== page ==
“It’s a populist approach to history that appeals to widespread anti-Japanese sentiment to consolidate its political power,” said Kim Jeong-in, director of the Korea History Society, regarding the Japanese colonial rule bill. “Who studies colonial history when their research results are judged in court?”

Family members of the Gwangju protesters applauded Mr. Moon’s attempts to punish disinformation providers who vilified them.

“As if our loss of siblings and parents wasn’t painful enough, they vilified us as the henchmen of North Korean agents,” said Cho Young-dae, a nephew of the late Cho Pius, a Catholic priest in Gwangju who participated in the uprising and said Years later about the murders. “They abused freedom of expression to insult our violation.”

Mr. Cho, who is also a priest, said that Gwangju survivors suffered too long while people like Mr. Jee spread false information about the massacre. “We need a South Korean version of the Holocaust law to punish those who embellish the Gwangju atrocities as European countries have laws against Holocaust denial,” he said.

Recent polls have shown that the greatest conflict dividing Korean society is between progressives and conservatives, both of whom seek to mold and censor history and textbooks to their advantage.

Conservative dictators once arrested, tortured, and executed dissidents in the name of a national security law that criminalized “praising, inciting, or promoting” any behavior deemed pro-North Korean or sympathetic to communism.

Conservatives today want the story to highlight the positive aspects of their heroes – like Syngman Rhee, South Korea’s authoritarian founding president, and Park Chung-hee, a military dictator – and highlight their success in fighting communism and the country’s post-Korean poverty.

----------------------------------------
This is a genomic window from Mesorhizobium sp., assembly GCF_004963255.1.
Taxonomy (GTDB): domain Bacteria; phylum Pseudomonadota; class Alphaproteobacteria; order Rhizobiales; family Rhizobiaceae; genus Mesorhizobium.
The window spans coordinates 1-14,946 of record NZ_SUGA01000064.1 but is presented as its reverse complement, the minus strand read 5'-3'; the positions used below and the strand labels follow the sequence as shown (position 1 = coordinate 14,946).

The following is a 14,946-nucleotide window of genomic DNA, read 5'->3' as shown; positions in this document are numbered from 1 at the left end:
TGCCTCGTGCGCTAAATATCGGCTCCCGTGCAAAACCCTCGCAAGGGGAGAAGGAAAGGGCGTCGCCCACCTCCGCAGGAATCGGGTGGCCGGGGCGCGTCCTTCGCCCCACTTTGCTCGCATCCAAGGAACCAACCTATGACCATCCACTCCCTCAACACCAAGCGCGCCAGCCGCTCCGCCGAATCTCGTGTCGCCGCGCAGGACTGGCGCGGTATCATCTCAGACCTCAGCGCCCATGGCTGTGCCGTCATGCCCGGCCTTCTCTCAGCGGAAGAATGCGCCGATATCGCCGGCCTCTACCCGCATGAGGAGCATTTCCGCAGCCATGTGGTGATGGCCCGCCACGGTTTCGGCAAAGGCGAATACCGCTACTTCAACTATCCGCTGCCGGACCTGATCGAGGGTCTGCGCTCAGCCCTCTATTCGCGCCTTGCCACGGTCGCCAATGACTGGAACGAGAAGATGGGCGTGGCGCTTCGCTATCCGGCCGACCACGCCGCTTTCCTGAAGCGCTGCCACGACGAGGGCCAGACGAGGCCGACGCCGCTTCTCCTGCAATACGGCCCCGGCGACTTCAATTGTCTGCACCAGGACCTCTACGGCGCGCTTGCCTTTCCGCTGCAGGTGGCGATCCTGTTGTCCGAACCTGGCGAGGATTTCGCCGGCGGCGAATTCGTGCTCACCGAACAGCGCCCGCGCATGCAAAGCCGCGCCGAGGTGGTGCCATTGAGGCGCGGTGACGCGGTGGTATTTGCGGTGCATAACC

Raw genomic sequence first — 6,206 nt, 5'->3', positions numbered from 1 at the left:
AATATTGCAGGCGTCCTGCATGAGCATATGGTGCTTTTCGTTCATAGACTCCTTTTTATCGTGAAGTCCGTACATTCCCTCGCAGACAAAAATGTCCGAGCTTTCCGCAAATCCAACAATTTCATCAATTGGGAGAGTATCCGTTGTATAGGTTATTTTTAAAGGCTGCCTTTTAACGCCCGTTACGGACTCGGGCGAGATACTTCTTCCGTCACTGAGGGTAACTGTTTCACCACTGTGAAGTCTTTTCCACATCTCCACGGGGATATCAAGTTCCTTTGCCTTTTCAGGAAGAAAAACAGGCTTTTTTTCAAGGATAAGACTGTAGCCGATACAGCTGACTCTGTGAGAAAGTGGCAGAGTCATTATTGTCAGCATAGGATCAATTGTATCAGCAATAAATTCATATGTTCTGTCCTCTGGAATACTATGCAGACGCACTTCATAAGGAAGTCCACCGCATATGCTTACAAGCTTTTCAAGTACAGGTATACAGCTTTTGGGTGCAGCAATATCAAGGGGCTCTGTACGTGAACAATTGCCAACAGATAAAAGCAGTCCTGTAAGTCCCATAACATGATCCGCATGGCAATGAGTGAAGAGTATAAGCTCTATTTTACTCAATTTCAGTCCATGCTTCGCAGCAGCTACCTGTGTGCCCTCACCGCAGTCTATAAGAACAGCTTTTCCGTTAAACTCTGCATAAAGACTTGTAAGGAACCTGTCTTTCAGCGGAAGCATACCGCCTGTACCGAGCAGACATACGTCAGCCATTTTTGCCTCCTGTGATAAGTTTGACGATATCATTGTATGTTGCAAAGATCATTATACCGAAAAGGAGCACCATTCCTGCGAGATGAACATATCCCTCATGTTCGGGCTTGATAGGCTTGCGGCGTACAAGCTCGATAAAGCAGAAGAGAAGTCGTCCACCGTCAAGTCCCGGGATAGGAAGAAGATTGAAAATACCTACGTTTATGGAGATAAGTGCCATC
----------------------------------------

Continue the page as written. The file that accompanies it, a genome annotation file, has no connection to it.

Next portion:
Progressives often emphasize the downsides of the conservative dictatorship, such as the Gwangju murders. They also condemn those they call “chinil,” pro-Japanese Koreans who they say worked with colonial rulers and thrived during the Cold War by calling themselves anti-communist crusaders.

But Mr Jee says there are progressives who harbor communist views that threaten the country’s democratic values.

Much of this debate takes place online, where some very partisan podcasters and YouTubers have as many viewers as national television programs.

“Ideally, conspiracy theories and irrational ideas should be dismissed or marginalized by the market of public opinion,” said Park Sang-hoon, chief politician of the Political Power Plant, a citizens’ group based in Seoul. “But they have become part of the political agenda here.” The mainstream media “helps them gain legitimacy,” he said.

During the Gwangju uprising, a handful of journalists managed to slip through the military chain around the city. They found mothers wailing over the corpses of loved ones. “Down with the dictatorship! The protesters dug themselves into a government building for their final doomed standoff against the army.

For many South Koreans, the demonstrators in Gwangju have won. Students across the country followed in their footsteps and rose against the junta.

Chun Doo-hwan, the army general who took power in a military coup before the protests, blamed “vicious rioters” and “communist agitators” for the violence. In the late 1990s, he was convicted of sedition and mutiny in connection with the coup and the Gwangju murders. (He was later pardoned.)

“Thanks to the sacrifice in Gwangju, our democracy was able to survive and stand again,” said Mr. Moon during his visit to the city shortly after his election in 2017. He said the spirit of Gwangju was “reborn in the mass protests that were ousted “Became his predecessor Park Geun-hye – the daughter of the dictator Park Chung-hee – and warned of” unbearable “attempts to” distort and denigrate “the uprising of 1980.

But Mr. Jee said his experience of expressing inconsistent historical views should be a warning to South Koreans. In 2002, he published an advertisement claiming that Gwangju was a secret North Korean operation.

He was then dragged in handcuffs to Gwangju and detained for 100 days for defamation until his sentence was suspended.

Since then, he has published 10 books on Gwangju and fought against other charges of defamation. Although critics accused him of spreading wild conspiracy theories, his view has attracted a following.

“If they hadn’t treated me like they did in 2002, I wouldn’t have gotten this far,” he said.